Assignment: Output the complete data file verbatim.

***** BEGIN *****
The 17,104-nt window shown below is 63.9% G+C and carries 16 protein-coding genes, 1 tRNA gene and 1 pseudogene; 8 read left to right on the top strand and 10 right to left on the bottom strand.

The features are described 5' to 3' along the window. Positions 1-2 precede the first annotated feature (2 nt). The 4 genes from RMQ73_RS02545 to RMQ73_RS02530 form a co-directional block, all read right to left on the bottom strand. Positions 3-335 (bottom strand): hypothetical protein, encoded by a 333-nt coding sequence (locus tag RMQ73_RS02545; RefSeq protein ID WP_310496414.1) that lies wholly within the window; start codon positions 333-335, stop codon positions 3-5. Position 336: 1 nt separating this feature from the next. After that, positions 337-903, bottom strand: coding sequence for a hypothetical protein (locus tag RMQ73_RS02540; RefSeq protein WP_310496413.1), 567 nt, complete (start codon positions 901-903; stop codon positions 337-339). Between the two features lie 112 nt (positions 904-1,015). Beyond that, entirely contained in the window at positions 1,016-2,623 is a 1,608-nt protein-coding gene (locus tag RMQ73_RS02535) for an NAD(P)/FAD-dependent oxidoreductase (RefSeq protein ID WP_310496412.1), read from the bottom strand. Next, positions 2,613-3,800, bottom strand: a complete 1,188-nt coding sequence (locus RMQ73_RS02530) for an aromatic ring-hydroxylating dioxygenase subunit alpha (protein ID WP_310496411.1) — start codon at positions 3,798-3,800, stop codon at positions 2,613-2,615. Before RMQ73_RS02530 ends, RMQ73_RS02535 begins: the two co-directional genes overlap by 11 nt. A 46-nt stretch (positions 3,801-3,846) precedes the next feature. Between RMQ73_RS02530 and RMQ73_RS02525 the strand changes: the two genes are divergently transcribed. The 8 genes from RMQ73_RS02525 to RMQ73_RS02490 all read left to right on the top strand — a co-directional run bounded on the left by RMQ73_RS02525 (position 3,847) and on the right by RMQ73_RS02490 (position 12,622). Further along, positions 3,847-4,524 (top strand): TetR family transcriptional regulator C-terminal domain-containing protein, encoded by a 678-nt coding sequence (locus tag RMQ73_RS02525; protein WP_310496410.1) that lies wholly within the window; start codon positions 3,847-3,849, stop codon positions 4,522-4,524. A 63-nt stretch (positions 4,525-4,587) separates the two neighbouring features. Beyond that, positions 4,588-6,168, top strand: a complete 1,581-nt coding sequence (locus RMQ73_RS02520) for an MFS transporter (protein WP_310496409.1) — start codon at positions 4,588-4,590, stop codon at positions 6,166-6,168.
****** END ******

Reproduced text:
The 17,104-nt window shown below is 63.9% G+C and carries 16 protein-coding genes, 1 tRNA gene and 1 pseudogene; 8 read left to right on the top strand and 10 right to left on the bottom strand.

The features are described 5' to 3' along the window. Positions 1-2 precede the first annotated feature (2 nt). The 4 genes from RMQ73_RS02545 to RMQ73_RS02530 form a co-directional block, all read right to left on the bottom strand. Positions 3-335 (bottom strand): hypothetical protein, encoded by a 333-nt coding sequence (locus tag RMQ73_RS02545; RefSeq protein ID WP_310496414.1) that lies wholly within the window; start codon positions 333-335, stop codon positions 3-5. Position 336: 1 nt separating this feature from the next. After that, positions 337-903, bottom strand: coding sequence for a hypothetical protein (locus tag RMQ73_RS02540; RefSeq protein WP_310496413.1), 567 nt, complete (start codon positions 901-903; stop codon positions 337-339). Between the two features lie 112 nt (positions 904-1,015). Beyond that, entirely contained in the window at positions 1,016-2,623 is a 1,608-nt protein-coding gene (locus tag RMQ73_RS02535) for an NAD(P)/FAD-dependent oxidoreductase (RefSeq protein ID WP_310496412.1), read from the bottom strand. Next, positions 2,613-3,800, bottom strand: a complete 1,188-nt coding sequence (locus RMQ73_RS02530) for an aromatic ring-hydroxylating dioxygenase subunit alpha (protein ID WP_310496411.1) — start codon at positions 3,798-3,800, stop codon at positions 2,613-2,615. Before RMQ73_RS02530 ends, RMQ73_RS02535 begins: the two co-directional genes overlap by 11 nt. A 46-nt stretch (positions 3,801-3,846) precedes the next feature. Between RMQ73_RS02530 and RMQ73_RS02525 the strand changes: the two genes are divergently transcribed. The 8 genes from RMQ73_RS02525 to RMQ73_RS02490 all read left to right on the top strand — a co-directional run bounded on the left by RMQ73_RS02525 (position 3,847) and on the right by RMQ73_RS02490 (position 12,622). Further along, positions 3,847-4,524 (top strand): TetR family transcriptional regulator C-terminal domain-containing protein, encoded by a 678-nt coding sequence (locus tag RMQ73_RS02525; protein WP_310496410.1) that lies wholly within the window; start codon positions 3,847-3,849, stop codon positions 4,522-4,524. A 63-nt stretch (positions 4,525-4,587) separates the two neighbouring features. Beyond that, positions 4,588-6,168, top strand: a complete 1,581-nt coding sequence (locus RMQ73_RS02520) for an MFS transporter (protein WP_310496409.1) — start codon at positions 4,588-4,590, stop codon at positions 6,166-6,168.